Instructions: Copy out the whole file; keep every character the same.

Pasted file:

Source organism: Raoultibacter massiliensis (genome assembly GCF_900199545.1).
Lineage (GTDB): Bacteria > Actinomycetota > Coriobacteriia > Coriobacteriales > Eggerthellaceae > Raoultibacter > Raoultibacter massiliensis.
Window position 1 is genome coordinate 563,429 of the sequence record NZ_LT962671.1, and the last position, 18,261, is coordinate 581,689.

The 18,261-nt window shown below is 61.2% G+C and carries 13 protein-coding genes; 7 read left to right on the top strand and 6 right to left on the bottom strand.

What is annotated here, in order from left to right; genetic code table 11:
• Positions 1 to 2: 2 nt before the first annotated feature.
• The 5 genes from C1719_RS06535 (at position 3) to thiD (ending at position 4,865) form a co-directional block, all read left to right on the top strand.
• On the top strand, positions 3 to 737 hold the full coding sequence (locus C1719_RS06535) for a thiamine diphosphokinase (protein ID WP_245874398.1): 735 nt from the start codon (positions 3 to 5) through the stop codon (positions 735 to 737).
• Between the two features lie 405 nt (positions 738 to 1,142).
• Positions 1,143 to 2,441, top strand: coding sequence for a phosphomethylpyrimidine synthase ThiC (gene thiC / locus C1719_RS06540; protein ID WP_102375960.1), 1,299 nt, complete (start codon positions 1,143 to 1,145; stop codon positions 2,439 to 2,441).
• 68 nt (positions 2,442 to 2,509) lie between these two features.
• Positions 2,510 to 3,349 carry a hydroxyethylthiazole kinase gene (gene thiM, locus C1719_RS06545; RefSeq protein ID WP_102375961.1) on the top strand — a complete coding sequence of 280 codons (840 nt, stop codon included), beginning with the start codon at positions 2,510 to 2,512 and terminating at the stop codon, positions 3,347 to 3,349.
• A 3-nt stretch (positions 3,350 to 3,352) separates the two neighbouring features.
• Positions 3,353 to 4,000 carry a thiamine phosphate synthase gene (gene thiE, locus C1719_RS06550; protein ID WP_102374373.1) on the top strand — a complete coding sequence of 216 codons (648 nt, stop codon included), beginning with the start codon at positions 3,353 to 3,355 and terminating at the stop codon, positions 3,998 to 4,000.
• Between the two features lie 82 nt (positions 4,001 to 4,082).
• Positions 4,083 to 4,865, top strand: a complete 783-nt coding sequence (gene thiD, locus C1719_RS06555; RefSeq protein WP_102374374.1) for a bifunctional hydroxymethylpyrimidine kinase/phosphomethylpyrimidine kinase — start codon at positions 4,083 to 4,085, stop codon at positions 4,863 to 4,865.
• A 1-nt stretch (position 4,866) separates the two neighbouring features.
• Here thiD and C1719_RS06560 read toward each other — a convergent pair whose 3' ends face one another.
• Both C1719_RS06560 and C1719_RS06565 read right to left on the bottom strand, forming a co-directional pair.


Source organism: Raoultibacter massiliensis (genome assembly GCF_900199545.1).
Lineage (GTDB): Bacteria > Actinomycetota > Coriobacteriia > Coriobacteriales > Eggerthellaceae > Raoultibacter > Raoultibacter massiliensis.
Window position 1 is genome coordinate 563,429 of the sequence record NZ_LT962671.1, and the last position, 18,261, is coordinate 581,689.

The 18,261-nt window shown below is 61.2% G+C and carries 13 protein-coding genes; 7 read left to right on the top strand and 6 right to left on the bottom strand.

What is annotated here, in order from left to right; genetic code table 11:
• Positions 1 to 2: 2 nt before the first annotated feature.
• The 5 genes from C1719_RS06535 (at position 3) to thiD (ending at position 4,865) form a co-directional block, all read left to right on the top strand.
• On the top strand, positions 3 to 737 hold the full coding sequence (locus C1719_RS06535) for a thiamine diphosphokinase (protein ID WP_245874398.1): 735 nt from the start codon (positions 3 to 5) through the stop codon (positions 735 to 737).
• Between the two features lie 405 nt (positions 738 to 1,142).
• Positions 1,143 to 2,441, top strand: coding sequence for a phosphomethylpyrimidine synthase ThiC (gene thiC / locus C1719_RS06540; protein ID WP_102375960.1), 1,299 nt, complete (start codon positions 1,143 to 1,145; stop codon positions 2,439 to 2,441).
• 68 nt (positions 2,442 to 2,509) lie between these two features.
• Positions 2,510 to 3,349 carry a hydroxyethylthiazole kinase gene (gene thiM, locus C1719_RS06545; RefSeq protein ID WP_102375961.1) on the top strand — a complete coding sequence of 280 codons (840 nt, stop codon included), beginning with the start codon at positions 2,510 to 2,512 and terminating at the stop codon, positions 3,347 to 3,349.
• A 3-nt stretch (positions 3,350 to 3,352) separates the two neighbouring features.
• Positions 3,353 to 4,000 carry a thiamine phosphate synthase gene (gene thiE, locus C1719_RS06550; protein ID WP_102374373.1) on the top strand — a complete coding sequence of 216 codons (648 nt, stop codon included), beginning with the start codon at positions 3,353 to 3,355 and terminating at the stop codon, positions 3,998 to 4,000.
• Between the two features lie 82 nt (positions 4,001 to 4,082).
• Positions 4,083 to 4,865, top strand: a complete 783-nt coding sequence (gene thiD, locus C1719_RS06555; RefSeq protein WP_102374374.1) for a bifunctional hydroxymethylpyrimidine kinase/phosphomethylpyrimidine kinase — start codon at positions 4,083 to 4,085, stop codon at positions 4,863 to 4,865.
• A 1-nt stretch (position 4,866) separates the two neighbouring features.
• Here thiD and C1719_RS06560 read toward each other — a convergent pair whose 3' ends face one another.
• Both C1719_RS06560 and C1719_RS06565 read right to left on the bottom strand, forming a co-directional pair.